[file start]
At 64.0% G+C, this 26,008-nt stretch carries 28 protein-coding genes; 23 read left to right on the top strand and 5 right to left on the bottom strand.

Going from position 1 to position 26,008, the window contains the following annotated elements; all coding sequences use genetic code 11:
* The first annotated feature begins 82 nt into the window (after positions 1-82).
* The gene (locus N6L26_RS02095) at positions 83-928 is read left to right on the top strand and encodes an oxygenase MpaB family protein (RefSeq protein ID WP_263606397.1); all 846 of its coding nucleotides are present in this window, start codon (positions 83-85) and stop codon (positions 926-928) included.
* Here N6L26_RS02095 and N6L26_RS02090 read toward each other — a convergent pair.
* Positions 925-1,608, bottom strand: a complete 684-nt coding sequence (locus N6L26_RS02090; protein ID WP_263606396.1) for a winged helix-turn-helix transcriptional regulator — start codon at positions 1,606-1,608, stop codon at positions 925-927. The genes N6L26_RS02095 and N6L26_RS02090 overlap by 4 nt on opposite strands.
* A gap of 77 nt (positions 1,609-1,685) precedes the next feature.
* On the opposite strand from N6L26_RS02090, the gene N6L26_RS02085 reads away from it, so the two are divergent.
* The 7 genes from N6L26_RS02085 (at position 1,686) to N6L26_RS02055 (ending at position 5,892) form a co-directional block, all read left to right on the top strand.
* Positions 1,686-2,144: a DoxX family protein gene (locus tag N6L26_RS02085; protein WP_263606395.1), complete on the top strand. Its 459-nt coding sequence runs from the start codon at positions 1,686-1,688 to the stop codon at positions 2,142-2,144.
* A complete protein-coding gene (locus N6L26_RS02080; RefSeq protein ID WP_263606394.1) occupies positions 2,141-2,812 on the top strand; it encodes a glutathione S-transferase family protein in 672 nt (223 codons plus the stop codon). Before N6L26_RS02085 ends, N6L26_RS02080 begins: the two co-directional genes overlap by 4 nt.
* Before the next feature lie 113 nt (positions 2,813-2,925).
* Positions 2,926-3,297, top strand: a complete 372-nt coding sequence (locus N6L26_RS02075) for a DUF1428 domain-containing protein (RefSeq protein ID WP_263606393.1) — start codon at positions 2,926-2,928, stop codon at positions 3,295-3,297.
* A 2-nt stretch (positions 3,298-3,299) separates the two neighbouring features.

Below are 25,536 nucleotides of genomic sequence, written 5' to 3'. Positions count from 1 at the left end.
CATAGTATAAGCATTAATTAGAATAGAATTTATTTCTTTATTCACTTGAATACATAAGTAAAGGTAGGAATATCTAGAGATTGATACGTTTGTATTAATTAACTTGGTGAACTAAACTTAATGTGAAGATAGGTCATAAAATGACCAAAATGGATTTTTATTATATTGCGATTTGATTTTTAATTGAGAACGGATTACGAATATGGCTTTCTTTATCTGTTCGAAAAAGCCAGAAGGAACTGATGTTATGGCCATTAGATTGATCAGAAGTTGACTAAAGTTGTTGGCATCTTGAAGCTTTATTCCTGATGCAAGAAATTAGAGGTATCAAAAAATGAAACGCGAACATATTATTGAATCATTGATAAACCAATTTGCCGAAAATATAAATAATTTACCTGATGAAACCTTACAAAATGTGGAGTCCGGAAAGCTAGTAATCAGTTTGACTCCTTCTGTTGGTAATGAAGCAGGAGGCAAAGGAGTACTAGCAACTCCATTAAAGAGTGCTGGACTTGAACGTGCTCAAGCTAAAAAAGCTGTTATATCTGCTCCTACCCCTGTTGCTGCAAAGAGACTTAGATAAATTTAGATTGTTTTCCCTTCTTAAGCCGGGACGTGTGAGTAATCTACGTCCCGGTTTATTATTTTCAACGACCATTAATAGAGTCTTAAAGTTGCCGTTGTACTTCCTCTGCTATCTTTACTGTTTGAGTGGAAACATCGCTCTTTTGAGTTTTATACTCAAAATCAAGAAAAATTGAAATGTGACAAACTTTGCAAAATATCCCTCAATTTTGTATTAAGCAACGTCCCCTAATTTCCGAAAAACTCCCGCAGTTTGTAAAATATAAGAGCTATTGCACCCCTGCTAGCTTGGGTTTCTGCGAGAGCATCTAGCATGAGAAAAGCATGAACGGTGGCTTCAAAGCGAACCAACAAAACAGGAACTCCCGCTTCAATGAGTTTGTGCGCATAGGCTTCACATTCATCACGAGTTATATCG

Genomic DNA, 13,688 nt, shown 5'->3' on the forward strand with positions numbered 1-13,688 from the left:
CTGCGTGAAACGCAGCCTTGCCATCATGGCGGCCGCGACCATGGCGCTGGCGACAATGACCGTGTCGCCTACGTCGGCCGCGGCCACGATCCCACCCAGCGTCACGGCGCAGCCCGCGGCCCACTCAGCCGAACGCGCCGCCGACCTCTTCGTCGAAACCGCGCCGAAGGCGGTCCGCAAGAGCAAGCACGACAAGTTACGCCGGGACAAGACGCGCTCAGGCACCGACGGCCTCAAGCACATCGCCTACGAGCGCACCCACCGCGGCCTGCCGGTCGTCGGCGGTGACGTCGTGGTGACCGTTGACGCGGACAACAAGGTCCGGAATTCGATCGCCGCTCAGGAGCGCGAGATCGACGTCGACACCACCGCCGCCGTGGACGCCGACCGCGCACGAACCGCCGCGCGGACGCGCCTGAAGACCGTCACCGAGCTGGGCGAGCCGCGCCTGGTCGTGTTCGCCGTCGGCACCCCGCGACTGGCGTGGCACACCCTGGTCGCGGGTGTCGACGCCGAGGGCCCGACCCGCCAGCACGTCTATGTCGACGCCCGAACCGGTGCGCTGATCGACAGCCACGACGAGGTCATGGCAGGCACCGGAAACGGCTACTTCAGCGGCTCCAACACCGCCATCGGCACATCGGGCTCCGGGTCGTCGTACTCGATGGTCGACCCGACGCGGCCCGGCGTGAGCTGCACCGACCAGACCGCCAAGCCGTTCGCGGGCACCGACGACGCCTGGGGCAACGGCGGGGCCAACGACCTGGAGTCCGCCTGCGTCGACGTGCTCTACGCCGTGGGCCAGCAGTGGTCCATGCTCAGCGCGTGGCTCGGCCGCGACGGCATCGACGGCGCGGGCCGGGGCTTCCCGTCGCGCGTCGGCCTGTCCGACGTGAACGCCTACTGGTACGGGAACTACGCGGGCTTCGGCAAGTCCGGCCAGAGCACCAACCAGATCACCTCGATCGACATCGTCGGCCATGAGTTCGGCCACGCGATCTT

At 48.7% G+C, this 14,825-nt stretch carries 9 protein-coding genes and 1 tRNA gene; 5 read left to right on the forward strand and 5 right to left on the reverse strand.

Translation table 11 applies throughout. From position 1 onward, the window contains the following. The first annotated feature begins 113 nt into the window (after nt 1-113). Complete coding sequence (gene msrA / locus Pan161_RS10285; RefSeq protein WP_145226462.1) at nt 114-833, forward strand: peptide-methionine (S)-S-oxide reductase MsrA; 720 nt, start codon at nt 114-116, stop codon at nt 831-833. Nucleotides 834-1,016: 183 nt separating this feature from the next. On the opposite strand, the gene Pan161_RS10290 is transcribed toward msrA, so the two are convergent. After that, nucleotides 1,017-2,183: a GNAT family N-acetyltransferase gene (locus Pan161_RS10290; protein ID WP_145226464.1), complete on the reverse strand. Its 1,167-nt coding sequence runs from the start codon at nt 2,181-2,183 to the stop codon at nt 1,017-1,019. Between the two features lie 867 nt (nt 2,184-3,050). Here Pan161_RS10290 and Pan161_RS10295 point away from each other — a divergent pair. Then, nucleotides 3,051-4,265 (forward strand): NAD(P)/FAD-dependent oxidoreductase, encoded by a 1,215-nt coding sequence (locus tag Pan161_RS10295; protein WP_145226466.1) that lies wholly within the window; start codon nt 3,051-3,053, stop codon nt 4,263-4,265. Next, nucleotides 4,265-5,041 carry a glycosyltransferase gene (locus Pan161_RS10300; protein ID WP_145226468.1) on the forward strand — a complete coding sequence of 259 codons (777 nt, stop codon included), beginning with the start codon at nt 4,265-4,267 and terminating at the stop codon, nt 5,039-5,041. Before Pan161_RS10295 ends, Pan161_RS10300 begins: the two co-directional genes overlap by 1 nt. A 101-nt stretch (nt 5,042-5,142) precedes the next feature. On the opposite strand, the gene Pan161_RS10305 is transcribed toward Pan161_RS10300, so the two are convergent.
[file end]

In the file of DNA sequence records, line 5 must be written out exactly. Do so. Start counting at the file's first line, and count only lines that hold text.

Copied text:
* Here N6L26_RS02095 and N6L26_RS02090 read toward each other — a convergent pair.